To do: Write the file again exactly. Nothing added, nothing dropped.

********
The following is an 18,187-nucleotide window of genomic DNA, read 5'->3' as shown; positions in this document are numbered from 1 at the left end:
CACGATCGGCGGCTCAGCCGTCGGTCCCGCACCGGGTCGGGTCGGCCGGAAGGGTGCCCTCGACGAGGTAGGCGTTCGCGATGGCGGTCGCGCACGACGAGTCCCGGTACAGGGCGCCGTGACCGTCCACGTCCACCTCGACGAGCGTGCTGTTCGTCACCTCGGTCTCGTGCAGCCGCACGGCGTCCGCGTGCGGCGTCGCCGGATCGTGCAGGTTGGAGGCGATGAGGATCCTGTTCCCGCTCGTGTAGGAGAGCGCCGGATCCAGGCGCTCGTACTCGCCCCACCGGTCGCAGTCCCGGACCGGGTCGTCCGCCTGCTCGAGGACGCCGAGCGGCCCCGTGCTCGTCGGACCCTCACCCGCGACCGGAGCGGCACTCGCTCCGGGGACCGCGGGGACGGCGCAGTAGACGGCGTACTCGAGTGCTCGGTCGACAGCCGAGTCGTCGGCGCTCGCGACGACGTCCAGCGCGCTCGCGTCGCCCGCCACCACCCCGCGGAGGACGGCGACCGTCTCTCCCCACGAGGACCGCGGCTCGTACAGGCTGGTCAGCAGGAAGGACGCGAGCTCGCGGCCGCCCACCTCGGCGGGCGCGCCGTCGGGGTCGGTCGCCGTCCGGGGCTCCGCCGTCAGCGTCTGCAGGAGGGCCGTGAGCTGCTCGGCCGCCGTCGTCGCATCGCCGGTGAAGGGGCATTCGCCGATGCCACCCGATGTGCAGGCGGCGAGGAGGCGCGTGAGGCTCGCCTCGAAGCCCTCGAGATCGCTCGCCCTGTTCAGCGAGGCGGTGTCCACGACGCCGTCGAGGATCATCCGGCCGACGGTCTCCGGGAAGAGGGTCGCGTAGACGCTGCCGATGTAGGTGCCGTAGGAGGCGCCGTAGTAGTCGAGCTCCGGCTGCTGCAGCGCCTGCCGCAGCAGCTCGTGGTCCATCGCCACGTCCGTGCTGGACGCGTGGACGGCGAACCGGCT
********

The following is an 18,187-nucleotide window of genomic DNA, read 5'->3' as shown; positions in this document are numbered from 1 at the left end:
CACGATCGGCGGCTCAGCCGTCGGTCCCGCACCGGGTCGGGTCGGCCGGAAGGGTGCCCTCGACGAGGTAGGCGTTCGCGATGGCGGTCGCGCACGACGAGTCCCGGTACAGGGCGCCGTGACCGTCCACGTCCACCTCGACGAGCGTGCTGTTCGTCACCTCGGTCTCGTGCAGCCGCACGGCGTCCGCGTGCGGCGTCGCCGGATCGTGCAGGTTGGAGGCGATGAGGATCCTGTTCCCGCTCGTGTAGGAGAGCGCCGGATCCAGGCGCTCGTACTCGCCCCACCGGTCGCAGTCCCGGACCGGGTCGTCCGCCTGCTCGAGGACGCCGAGCGGCCCCGTGCTCGTCGGACCCTCACCCGCGACCGGAGCGGCACTCGCTCCGGGGACCGCGGGGACGGCGCAGTAGACGGCGTACTCGAGTGCTCGGTCGACAGCCGAGTCGTCGGCGCTCGCGACGACGTCCAGCGCGCTCGCGTCGCCCGCCACCACCCCGCGGAGGACGGCGACCGTCTCTCCCCACGAGGACCGCGGCTCGTACAGGCTGGTCAGCAGGAAGGACGCGAGCTCGCGGCCGCCCACCTCGGCGGGCGCGCCGTCGGGGTCGGTCGCCGTCCGGGGCTCCGCCGTCAGCGTCTGCAGGAGGGCCGTGAGCTGCTCGGCCGCCGTCGTCGCATCGCCGGTGAAGGGGCATTCGCCGATGCCACCCGATGTGCAGGCGGCGAGGAGGCGCGTGAGGCTCGCCTCGAAGCCCTCGAGATCGCTCGCCCTGTTCAGCGAGGCGGTGTCCACGACGCCGTCGAGGATCATCCGGCCGACGGTCTCCGGGAAGAGGGTCGCGTAGACGCTGCCGATGTAGGTGCCGTAGGAGGCGCCGTAGTAGTCGAGCTCCGGCTGCTGCAGCGCCTGCCGCAGCAGCTCGTGGTCCATCGCCACGTCCGTGCTGGACGCGTGGACGGCGAACCGGCT